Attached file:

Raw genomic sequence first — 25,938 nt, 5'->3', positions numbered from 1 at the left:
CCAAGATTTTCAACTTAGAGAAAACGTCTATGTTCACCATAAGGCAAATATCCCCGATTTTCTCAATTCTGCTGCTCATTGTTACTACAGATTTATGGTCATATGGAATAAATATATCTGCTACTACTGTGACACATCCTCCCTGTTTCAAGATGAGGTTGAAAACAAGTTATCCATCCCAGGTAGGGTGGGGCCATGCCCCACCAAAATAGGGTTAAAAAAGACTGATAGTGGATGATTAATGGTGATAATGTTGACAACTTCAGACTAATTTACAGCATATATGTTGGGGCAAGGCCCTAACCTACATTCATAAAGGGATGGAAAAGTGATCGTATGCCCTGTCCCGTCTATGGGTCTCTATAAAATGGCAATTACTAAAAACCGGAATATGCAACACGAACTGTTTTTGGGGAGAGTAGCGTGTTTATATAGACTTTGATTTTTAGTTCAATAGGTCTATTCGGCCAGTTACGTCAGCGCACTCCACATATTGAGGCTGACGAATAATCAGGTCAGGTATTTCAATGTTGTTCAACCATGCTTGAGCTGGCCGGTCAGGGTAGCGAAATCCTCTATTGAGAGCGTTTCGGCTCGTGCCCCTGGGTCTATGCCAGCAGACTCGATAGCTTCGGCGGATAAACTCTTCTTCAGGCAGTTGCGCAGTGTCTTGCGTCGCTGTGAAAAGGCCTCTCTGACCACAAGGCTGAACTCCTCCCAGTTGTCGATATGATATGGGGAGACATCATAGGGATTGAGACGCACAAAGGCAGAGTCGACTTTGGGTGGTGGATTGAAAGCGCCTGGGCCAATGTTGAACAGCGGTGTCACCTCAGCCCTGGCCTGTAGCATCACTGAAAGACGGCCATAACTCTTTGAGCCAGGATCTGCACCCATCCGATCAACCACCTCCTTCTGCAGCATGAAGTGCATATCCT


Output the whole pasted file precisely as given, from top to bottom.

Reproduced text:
Raw genomic sequence first — 25,938 nt, 5'->3', positions numbered from 1 at the left:
CCAAGATTTTCAACTTAGAGAAAACGTCTATGTTCACCATAAGGCAAATATCCCCGATTTTCTCAATTCTGCTGCTCATTGTTACTACAGATTTATGGTCATATGGAATAAATATATCTGCTACTACTGTGACACATCCTCCCTGTTTCAAGATGAGGTTGAAAACAAGTTATCCATCCCAGGTAGGGTGGGGCCATGCCCCACCAAAATAGGGTTAAAAAAGACTGATAGTGGATGATTAATGGTGATAATGTTGACAACTTCAGACTAATTTACAGCATATATGTTGGGGCAAGGCCCTAACCTACATTCATAAAGGGATGGAAAAGTGATCGTATGCCCTGTCCCGTCTATGGGTCTCTATAAAATGGCAATTACTAAAAACCGGAATATGCAACACGAACTGTTTTTGGGGAGAGTAGCGTGTTTATATAGACTTTGATTTTTAGTTCAATAGGTCTATTCGGCCAGTTACGTCAGCGCACTCCACATATTGAGGCTGACGAATAATCAGGTCAGGTATTTCAATGTTGTTCAACCATGCTTGAGCTGGCCGGTCAGGGTAGCGAAATCCTCTATTGAGAGCGTTTCGGCTCGTGCCCCTGGGTCTATGCCAGCAGACTCGATAGCTTCGGCGGATAAACTCTTCTTCAGGCAGTTGCGCAGTGTCTTGCGTCGCTGTGAAAAGGCCTCTCTGACCACAAGGCTGAACTCCTCCCAGTTGTCGATATGATATGGGGAGACATCATAGGGATTGAGACGCACAAAGGCAGAGTCGACTTTGGGTGGTGGATTGAAAGCGCCTGGGCCAATGTTGAACAGCGGTGTCACCTCAGCCCTGGCCTGTAGCATCACTGAAAGACGGCCATAACTCTTTGAGCCAGGATCTGCACCCATCCGATCAACCACCTCCTTCTGCAGCATGAAGTGCATATCCT